Courtesy of AAEP By, Madison Seamans, DVM, MS, Kuna, Idaho
Question: Can I breed any jumping mare by any jumping stallion and expect that the foal will be able to jump the same? What does the latest knowledge about genetics say?
Answer: Although our understanding of equine genetics has been greatly expanded in recent years, we are a long way from recognizing the genes for a given athletic talent. The Equine Genome Project, an international team of scientists, has sequenced, or mapped, all the DNA of the horse. Surprisingly, we only recognize about 2% of the genetic material as “genes” for specific traits. That means we have a map, but we don’t know where 98% of it goes.
In addition, there are “inherited tendencies” that may not be genetic. For example, we know that the mare can transmit undesirable traits like OCD and metabolic syndrome, so females with these traits should not be bred or even carry embryo transfer foals. Maybe there is a “jumping gene”, but we haven’t found it yet. We should be selecting horses that are outstanding in a given discipline, and breeding them. It would not be wise to “settle for” less than the absolute best we can afford.
Question: What are all the different ways of detecting a twin pregnancy in a mare?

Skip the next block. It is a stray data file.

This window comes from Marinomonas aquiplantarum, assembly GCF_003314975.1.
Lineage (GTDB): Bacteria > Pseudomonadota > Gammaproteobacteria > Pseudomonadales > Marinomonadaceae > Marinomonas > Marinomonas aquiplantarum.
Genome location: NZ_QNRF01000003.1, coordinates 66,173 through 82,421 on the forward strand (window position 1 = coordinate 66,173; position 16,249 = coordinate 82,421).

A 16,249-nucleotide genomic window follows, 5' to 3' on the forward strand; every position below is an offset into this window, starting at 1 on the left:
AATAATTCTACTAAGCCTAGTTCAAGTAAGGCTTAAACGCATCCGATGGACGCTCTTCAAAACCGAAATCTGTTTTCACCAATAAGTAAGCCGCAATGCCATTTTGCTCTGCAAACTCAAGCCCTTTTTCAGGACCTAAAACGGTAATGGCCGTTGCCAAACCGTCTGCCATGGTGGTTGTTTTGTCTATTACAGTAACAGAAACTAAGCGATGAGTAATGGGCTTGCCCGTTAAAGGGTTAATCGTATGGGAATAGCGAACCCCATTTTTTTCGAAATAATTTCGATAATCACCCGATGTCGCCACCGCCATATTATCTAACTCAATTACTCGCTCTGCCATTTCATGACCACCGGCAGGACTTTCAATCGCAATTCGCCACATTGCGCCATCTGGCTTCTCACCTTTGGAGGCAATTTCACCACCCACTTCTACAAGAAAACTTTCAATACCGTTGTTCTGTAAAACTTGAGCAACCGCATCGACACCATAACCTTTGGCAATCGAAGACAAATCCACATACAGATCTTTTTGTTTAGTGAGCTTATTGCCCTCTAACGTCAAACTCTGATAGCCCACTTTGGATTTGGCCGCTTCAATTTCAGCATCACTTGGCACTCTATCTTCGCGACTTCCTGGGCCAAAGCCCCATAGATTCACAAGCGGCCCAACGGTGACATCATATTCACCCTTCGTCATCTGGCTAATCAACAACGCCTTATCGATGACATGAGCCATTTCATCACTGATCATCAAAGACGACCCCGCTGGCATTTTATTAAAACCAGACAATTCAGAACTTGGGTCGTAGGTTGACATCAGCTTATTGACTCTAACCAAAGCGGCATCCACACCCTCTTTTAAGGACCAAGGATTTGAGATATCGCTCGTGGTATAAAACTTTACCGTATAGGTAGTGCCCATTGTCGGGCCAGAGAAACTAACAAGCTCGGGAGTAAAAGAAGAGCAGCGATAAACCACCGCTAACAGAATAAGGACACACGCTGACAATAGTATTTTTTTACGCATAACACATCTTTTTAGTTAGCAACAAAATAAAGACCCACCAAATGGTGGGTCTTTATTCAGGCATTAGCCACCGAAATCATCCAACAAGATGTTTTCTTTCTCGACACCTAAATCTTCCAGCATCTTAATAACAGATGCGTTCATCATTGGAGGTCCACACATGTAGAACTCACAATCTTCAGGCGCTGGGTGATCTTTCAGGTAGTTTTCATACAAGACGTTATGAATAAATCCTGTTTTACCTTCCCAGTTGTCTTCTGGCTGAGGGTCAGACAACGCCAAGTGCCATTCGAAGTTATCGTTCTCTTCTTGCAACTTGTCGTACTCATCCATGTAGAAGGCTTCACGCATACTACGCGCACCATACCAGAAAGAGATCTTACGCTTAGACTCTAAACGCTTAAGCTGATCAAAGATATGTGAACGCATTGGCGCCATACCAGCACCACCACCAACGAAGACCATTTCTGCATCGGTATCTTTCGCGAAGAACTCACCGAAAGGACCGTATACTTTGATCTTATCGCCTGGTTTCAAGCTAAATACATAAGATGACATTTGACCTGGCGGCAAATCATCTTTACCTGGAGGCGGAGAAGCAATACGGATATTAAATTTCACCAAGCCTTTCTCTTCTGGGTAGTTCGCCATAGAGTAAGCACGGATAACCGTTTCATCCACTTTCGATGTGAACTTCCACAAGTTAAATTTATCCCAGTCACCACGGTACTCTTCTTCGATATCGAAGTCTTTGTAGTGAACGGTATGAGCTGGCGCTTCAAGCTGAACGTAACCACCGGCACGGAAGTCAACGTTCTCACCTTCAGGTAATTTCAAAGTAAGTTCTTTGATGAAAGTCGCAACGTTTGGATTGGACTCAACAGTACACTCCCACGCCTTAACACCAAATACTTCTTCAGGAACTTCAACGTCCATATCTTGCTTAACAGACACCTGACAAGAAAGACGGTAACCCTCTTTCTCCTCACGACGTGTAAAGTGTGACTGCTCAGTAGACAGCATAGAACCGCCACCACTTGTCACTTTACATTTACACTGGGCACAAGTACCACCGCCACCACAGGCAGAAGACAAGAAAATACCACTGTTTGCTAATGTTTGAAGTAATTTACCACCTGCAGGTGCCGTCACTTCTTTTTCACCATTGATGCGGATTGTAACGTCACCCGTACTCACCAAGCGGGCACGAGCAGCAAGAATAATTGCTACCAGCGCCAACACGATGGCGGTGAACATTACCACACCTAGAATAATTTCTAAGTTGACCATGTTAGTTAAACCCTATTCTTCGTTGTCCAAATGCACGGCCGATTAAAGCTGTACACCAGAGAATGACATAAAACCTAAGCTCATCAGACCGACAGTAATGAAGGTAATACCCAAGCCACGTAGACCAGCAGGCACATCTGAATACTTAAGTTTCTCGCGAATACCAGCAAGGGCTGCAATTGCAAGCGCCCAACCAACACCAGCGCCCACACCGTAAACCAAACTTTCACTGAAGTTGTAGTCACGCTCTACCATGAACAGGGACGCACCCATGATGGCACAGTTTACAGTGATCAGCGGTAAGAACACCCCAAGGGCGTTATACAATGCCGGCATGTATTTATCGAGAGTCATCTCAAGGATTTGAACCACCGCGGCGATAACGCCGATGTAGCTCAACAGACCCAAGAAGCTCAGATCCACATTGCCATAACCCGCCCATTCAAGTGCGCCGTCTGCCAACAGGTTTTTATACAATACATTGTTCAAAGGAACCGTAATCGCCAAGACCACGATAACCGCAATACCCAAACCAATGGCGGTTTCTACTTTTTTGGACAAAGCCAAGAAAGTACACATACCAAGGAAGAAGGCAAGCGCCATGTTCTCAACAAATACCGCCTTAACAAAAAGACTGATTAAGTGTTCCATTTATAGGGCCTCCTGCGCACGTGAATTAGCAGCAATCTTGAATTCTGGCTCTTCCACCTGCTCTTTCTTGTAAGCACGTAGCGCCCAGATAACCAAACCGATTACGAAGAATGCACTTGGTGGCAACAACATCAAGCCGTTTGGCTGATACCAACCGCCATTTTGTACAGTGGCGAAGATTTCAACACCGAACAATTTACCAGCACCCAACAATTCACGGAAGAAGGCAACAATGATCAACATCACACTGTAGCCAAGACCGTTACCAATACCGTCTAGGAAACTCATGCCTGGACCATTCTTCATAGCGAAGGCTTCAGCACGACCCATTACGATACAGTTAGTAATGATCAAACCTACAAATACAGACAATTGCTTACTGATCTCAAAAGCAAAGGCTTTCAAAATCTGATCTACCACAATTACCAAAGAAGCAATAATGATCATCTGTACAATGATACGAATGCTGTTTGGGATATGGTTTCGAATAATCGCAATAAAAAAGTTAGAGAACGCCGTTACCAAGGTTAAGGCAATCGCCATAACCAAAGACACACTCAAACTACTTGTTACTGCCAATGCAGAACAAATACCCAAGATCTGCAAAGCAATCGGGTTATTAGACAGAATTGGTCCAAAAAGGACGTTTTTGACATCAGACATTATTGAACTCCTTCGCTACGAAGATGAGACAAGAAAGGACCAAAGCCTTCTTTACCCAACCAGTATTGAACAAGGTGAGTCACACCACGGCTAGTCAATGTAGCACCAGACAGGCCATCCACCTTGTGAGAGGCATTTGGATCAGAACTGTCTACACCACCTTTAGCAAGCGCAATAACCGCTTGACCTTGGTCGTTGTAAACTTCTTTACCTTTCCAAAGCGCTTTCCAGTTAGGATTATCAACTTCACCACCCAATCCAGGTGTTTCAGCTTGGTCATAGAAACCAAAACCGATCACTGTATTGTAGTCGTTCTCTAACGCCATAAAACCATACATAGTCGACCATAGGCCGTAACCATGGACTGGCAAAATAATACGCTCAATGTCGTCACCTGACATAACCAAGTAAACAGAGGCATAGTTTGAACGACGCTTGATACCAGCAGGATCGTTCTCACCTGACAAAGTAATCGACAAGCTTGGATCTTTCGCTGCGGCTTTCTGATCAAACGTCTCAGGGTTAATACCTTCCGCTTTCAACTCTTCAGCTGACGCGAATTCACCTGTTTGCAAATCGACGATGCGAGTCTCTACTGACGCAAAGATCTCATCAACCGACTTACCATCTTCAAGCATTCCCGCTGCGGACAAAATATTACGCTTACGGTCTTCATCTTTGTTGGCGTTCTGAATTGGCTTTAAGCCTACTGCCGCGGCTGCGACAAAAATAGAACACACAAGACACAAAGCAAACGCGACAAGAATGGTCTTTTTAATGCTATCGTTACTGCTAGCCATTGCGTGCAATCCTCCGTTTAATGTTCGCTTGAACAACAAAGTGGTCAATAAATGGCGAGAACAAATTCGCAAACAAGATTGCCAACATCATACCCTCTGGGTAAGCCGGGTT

Answer: Although there are some hormone tests available to determine pregnancy in mares, the only reliable method of detecting twins is with ultrasound. This is a safe and very effective way of imaging the reproductive tract of a mare and is readily available through most AAEP-member veterinarians.
Question: I have a mare due to foal in about a month. She is a pasture horse and not use to being stalled. I have been told that stalling her when she is close to foaling may stress her too much and I should let her foal in her usual environment. Thoughts?
Answer: Exactly where to put a foaling mare has been a question tormenting horsemen since the first stall was constructed. A stall gives ready access to the mare and foal immediately postpartum (after birth) but some mares resent confinement either due to the restricted space, or the lack of social interaction with other herd mates. A clean, grassy paddock would be ideal, but not every facility has this luxury. We should consider the experience and temperament of the mare. Maiden mares may need more supervision during the foaling process, while veteran moms can usually get this done without any help at all. If a stall is our only choice, try to find an environment where she is most at ease. If she paces the fence or stall, she is obviously not comfortable.
Some nervous mares respond well to having a buddy horse in a stall nearby. Finally, remember that millions of mares have given birth without people around to worry about them. So relax. Enjoy the miracle of your new foal.
* Reprinted with permission of the AAEP. To view the entire article please visit www.aaep.org then click Horse owners, Ask the Vet